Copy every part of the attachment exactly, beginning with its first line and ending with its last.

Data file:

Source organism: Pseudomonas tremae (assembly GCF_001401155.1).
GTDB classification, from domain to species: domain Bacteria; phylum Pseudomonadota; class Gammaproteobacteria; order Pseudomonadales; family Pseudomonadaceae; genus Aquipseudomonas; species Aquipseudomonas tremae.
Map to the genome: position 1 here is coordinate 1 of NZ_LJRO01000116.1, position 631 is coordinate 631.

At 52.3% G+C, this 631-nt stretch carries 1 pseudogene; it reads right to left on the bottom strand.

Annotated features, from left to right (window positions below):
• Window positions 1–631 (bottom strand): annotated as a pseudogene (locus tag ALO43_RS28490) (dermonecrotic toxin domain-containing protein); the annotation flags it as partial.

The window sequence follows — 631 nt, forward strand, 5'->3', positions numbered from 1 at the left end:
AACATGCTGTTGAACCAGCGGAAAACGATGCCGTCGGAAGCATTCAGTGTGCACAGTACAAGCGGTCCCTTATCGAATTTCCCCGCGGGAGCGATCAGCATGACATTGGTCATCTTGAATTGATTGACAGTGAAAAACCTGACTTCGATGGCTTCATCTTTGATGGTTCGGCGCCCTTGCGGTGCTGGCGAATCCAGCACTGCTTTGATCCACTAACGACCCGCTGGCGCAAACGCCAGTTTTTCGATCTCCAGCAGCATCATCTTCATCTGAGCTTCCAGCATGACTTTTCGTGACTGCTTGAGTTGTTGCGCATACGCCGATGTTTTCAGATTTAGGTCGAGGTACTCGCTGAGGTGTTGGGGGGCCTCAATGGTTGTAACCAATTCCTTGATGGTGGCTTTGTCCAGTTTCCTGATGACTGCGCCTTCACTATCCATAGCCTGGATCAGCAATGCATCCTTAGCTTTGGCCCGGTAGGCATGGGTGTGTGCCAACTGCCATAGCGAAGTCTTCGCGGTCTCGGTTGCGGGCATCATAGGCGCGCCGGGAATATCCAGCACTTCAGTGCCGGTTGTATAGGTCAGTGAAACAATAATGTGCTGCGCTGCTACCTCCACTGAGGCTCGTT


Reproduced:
Source organism: Pseudomonas tremae (assembly GCF_001401155.1).
GTDB classification, from domain to species: domain Bacteria; phylum Pseudomonadota; class Gammaproteobacteria; order Pseudomonadales; family Pseudomonadaceae; genus Aquipseudomonas; species Aquipseudomonas tremae.
Map to the genome: position 1 here is coordinate 1 of NZ_LJRO01000116.1, position 631 is coordinate 631.

At 52.3% G+C, this 631-nt stretch carries 1 pseudogene; it reads right to left on the bottom strand.

Annotated features, from left to right (window positions below):
• Window positions 1–631 (bottom strand): annotated as a pseudogene (locus tag ALO43_RS28490) (dermonecrotic toxin domain-containing protein); the annotation flags it as partial.

The window sequence follows — 631 nt, forward strand, 5'->3', positions numbered from 1 at the left end:
AACATGCTGTTGAACCAGCGGAAAACGATGCCGTCGGAAGCATTCAGTGTGCACAGTACAAGCGGTCCCTTATCGAATTTCCCCGCGGGAGCGATCAGCATGACATTGGTCATCTTGAATTGATTGACAGTGAAAAACCTGACTTCGATGGCTTCATCTTTGATGGTTCGGCGCCCTTGCGGTGCTGGCGAATCCAGCACTGCTTTGATCCACTAACGACCCGCTGGCGCAAACGCCAGTTTTTCGATCTCCAGCAGCATCATCTTCATCTGAGCTTCCAGCATGACTTTTCGTGACTGCTTGAGTTGTTGCGCATACGCCGATGTTTTCAGATTTAGGTCGAGGTACTCGCTGAGGTGTTGGGGGGCCTCAATGGTTGTAACCAATTCCTTGATGGTGGCTTTGTCCAGTTTCCTGATGACTGCGCCTTCACTATCCATAGCCTGGATCAGCAATGCATCCTTAGCTTTGGCCCGGTAGGCATGGGTGTGTGCCAACTGCCATAGCGAAGTCTTCGCGGTCTCGGTTGCGGGCATCATAGGCGCGCCGGGAATATCCAGCACTTCAGTGCCGGTTGTATAGGTCAGTGAAACAATAATGTGCTGCGCTGCTACCTCCACTGAGGCTCGTT